According to a new announcement by the Chinese government, the country is looking to crack down on cryptocurrency mining.
The Thursday statement, penned by the State Council’s Financial Stability and Development Committee, comes just three days after regulators banned financial institutions from doing any business related to cryptocurrencies.
The Chinese government will "crack down on bitcoin mining and trading behavior, and resolutely prevent the transfer of individual risks to the society," according to the statement, as translated by the South China Morning Post.
That's a huge deal for the cryptocurrency world, because China accounts for 65 percent of Bitcoin mining globally, according to Coindesk. A massive industry has grown around the practice, with warehouses full of computers relying on fossil fuels to generate enough power to turn a profit in the competitive mining industry.
"The wording of the statement did not leave much leeway for cryptocurrency mining," Li Yi, chief research fellow at the Shanghai Academy of Social Sciences, told SCMP. "When all mining activities are banned in China, it will be a turning point for the fate of bitcoin, as a large chunk of its processing power is taken out of the picture."
The statement, however, doesn't explicitly mention an outright ban of the practice. Nonetheless, the wording certainly doesn't leave much hope for the countless businesses that have cropped up and profited greatly from recent surges in its value.
That surge in early 2021 was followed by a significant slump, compounded by billionaire and Tesla CEO Elon Musk. Tesla had first allowed payments to be made in Bitcoin back in March, but Musk reversed that policy only a few months later, citing environmental concerns.
Now, it looks like China is also alarmed by cryptocurrency mining's considerable carbon footprint. The country wants to cut emissions by at least 65 percent by 2030.
Meanwhile, Musk is trying to tackle the issue in the US as well.
"Spoke with North American Bitcoin miners," the CEO wrote in a Monday tweet. "They committed to publish current and planned renewable usage and to ask miners [worldwide] to do so."
"Potentially promising," he added.
The environment isn't the only concern for both China's and the US government. Both countries have also cited concerns over illicit uses of cryptocurrencies.
Just last week, the US Treasury Department announced that businesses must report any cryptocurrency transaction greater than $10,000 to the IRS, Ars Technica reported.
It appears that China also cracking down on illegal crypto-related activity.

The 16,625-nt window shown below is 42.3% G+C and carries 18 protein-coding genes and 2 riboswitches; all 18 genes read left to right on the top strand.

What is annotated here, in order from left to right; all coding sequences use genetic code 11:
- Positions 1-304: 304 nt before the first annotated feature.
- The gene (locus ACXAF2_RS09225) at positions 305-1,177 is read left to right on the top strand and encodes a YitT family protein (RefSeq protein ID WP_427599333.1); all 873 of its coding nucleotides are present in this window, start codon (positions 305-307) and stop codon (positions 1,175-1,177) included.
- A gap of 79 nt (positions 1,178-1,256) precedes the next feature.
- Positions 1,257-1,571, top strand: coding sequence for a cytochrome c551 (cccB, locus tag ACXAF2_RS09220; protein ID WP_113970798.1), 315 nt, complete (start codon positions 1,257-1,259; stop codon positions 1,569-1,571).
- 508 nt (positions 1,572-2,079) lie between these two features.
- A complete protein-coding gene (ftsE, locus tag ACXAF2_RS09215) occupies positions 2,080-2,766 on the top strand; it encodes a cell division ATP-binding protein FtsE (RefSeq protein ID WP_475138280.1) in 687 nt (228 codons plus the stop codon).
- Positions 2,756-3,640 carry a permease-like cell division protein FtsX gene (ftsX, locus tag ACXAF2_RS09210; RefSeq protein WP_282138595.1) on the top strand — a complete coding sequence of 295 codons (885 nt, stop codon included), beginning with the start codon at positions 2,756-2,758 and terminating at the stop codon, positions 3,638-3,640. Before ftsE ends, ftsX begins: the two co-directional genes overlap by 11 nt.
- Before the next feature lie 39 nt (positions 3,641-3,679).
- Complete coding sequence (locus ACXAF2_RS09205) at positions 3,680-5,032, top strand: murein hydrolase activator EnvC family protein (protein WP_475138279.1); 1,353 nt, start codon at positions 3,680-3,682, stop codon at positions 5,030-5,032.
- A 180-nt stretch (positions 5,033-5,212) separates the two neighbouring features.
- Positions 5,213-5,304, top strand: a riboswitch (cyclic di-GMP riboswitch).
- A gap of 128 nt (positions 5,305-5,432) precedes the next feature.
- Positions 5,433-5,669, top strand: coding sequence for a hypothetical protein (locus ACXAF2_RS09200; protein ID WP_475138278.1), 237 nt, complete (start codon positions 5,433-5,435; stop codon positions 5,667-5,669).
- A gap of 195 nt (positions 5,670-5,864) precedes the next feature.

"It is necessary to maintain the smooth operation of the stock, bond, and foreign exchange markets, severely crack down on illegal securities acts, and severely punish illegal and criminal financial activities," reads the Chinese government's statement.
The country is also working on its own centralized digital currency, albeit relying on fundamentally different technologies than cryptocurrencies.
With a switch to a central bank digital currency (CBDC), the Chinese government will have an unprecedented level of scrutiny over most transactions occurring within its borders, critics say. Transactions made via cryptocurrencies, in contrast, are largely anonymous.
Some argue China's crackdown on cryptocurrencies could be seen as a way to clear the way for its own digital currency.
"It’s no surprise to me, as Chinese capital controls can be challenged by cryptocurrency purchases in the country and transfers out of the country," CEO for APAC at Saxo Markets told Bloomberg last week.
"So avoiding use of them in the country is essential to maintaining capital controls," he added. "The only tolerable digital currency to a government with strong capital controls is their own [Central Bank Digital Currency]."
Cracking down on all cryptocurrency mining will be a major task for local law enforcement and a complete ban could take years to enforce.
The move will also likely have a great effect on the value of popular cryptocurrencies like Bitcoin. Without China in the picture, the future of traditional cryptocurrencies that rely on industrial-scale mining practices is starting to look a lot more uncertain.
READ MORE: China to crack down on mining of cryptocurrencies, delivering a one-two punch to digital tokens after triggering global sell-off [South China Morning Post]
More on the crackdown: China Bans Banks From Using Cryptocurrency, Causing Worldwide Crash